have been able to prevent recent major recalls. David Acheson, the FDA's
former food safety czar, said it takes time before companies can make
the necessary changes that will have a noticeable effect on public health.
"The change does not move that quickly. They are going to take
a long time before they have an impact," he said.
Acheson, food safety groups and others said the administration should
release the proposed rules so the public and businesses affected by
them could comment. They put the blame directly on the White House,
which they claim likely delayed releasing the proposed rules before
the election amid fears that higher costs imposed on companies would
be passed on to consumers. "It's time to stop playing with them
just get them out there, warts at all, and have at it," said Acheson,
who is now a partner at Leavitt Partners and oversees the firm's food
and import safety practice.
"There is a high level of frustration in the (FDA) about this and
they genuinely believe these things are ready to go," said Acheson.
"I believe the holdup is political and thus by process of elimination
sits at the White House door and ultimately with the president."
The FDA has not been the only consumer protection agency to have its
regulatory arsenal strengthened by Congress in recent years.
After a series of highly publicized recalls involving lead-painted toys
from China, lawmakers passed a law in August 2008 to strengthen the
Consumer Production Safety Commission. The new law increased its budget
and staff, imposed stiffer testing and product labeling requirements
on businesses and established thresholds for several substances such
as lead and chemicals called phthalates that are found in plastics and
have been linked to birth defects in lab animals. Businesses that violated
the law were slapped with higher fines and in some cases jail time.
In the last four years, the CPSC, which is responsible for monitoring
more than 15,000 types of products, has seen the number of recalls drop
for items it oversees from 107 in the quarter when the law was passed
by Congress to 70 in the third-quarter of 2012, according to data from
Stericycle ExpertRECALL, an Indianapolis-based firm that has provided
advice and helped major U.S. companies carry out recalls. Meanwhile,
the FDA, without its full arsenal of funding and enforcement tools,
has seen recalls rise from 113 recalls in the first quarter of 2011
when the Food Safety Modernization Act was signed to 169 in the second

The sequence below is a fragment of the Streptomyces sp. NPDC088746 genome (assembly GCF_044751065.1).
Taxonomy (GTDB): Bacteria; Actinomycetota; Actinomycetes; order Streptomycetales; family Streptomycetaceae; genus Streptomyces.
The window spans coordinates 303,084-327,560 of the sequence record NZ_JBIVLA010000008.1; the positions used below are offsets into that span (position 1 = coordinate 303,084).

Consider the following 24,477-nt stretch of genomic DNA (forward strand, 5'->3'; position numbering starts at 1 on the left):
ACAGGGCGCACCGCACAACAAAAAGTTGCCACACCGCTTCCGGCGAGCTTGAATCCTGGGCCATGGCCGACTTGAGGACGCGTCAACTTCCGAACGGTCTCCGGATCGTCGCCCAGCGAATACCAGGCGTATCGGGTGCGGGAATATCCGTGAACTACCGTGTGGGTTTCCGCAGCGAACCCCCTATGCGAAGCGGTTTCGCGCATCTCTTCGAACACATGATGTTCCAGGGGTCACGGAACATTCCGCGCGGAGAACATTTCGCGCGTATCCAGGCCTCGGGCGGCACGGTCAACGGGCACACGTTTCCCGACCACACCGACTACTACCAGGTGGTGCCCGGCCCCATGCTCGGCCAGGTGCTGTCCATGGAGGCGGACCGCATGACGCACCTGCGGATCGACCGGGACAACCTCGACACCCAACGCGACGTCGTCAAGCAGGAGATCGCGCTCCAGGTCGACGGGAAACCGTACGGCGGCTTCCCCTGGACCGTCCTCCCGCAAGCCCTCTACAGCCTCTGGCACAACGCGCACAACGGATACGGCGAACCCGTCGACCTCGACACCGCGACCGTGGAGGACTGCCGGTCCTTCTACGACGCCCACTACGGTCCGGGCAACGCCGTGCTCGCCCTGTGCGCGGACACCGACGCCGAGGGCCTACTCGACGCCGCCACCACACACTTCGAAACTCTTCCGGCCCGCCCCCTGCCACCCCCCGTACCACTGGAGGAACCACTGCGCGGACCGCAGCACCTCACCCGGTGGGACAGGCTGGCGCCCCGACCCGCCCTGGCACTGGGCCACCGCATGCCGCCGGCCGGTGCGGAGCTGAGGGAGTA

quarter of this year, a 50 percent increase.
Gale Prince, a consultant for Stericycle ExpertRECALL, said companies
affected by the CPSC rules have had more time to adopt and implement
the new regulations in their business operations. "It's the difference
in maturing of the legislation," said Prince. "The awareness
of the activity of the CPSC has had an effect, they have gotten the
word out and I think that may be part of the downward trend."
While some businesses are waiting until the food safety rules are published,
many companies are already incorporating their own food safety handling
and transportation measures into their operations. The threat of potential
litigation, long-term damage to their brand and a surge in the use of
social media tools by the public to communicate has put more pressure
on businesses to meet or exceed existing food safety requirements, said
Hy-Vee, the 234-store, West Des Moines-based grocery chain has hired
an outside auditor to do inspections of its stores. It also has worked
with its distribution centers to make sure they handle and transport
food using the same standards, such as ensuring sanitary conditions
and uniform temperatures are maintained.
"There is cost involved but it's a cost of doing business and certainly
it's nothing compared to not doing it," said Ruth Comer, assistant
vice president of media relations with Hy-Vee. "If something isn't
done and there is a food borne illness outbreak or another situation
that one incident could be far more costly than any protective measures."
Norovirus Link to Wyoming Golden Corral Confirmed
Source : http://www.marlerblog.com/case-news/norovirus-link-to-wyoming-golden-corral-confirmed/
By Bill Marler (Dec 16, 2012)
Early last week, the Casper-Natrona County Health Department reported
that it was investigating several reports of intestinal illnesses.
They announced that they were also coordinating efforts with the Epidemiology
Section of the Wyoming Department of Health. Some reports have
suggested a local restaurant, but others have reported no contact there.
Symptoms include Nausea, Vomiting, Diarrhea and Headaches, and duration
is about 24-48 hours. If you have experienced these symptoms in
the past 3-4 days, please call the Health Department at 307-235-9340.
According to Kyle Roerink of the Casper Star-Tribune, as of Friday evening,
the Casper-Natrona County Health Department had received 292 reports
of foodborne illness related to the Golden Corral restaurant in east
Casper, according to department Director Bob Harrington. Harrington
cautioned that not all reports are likely to be related to the restaurant.
Then Harrington was quoted as saying – despite asking the people
who pay his salary to call in: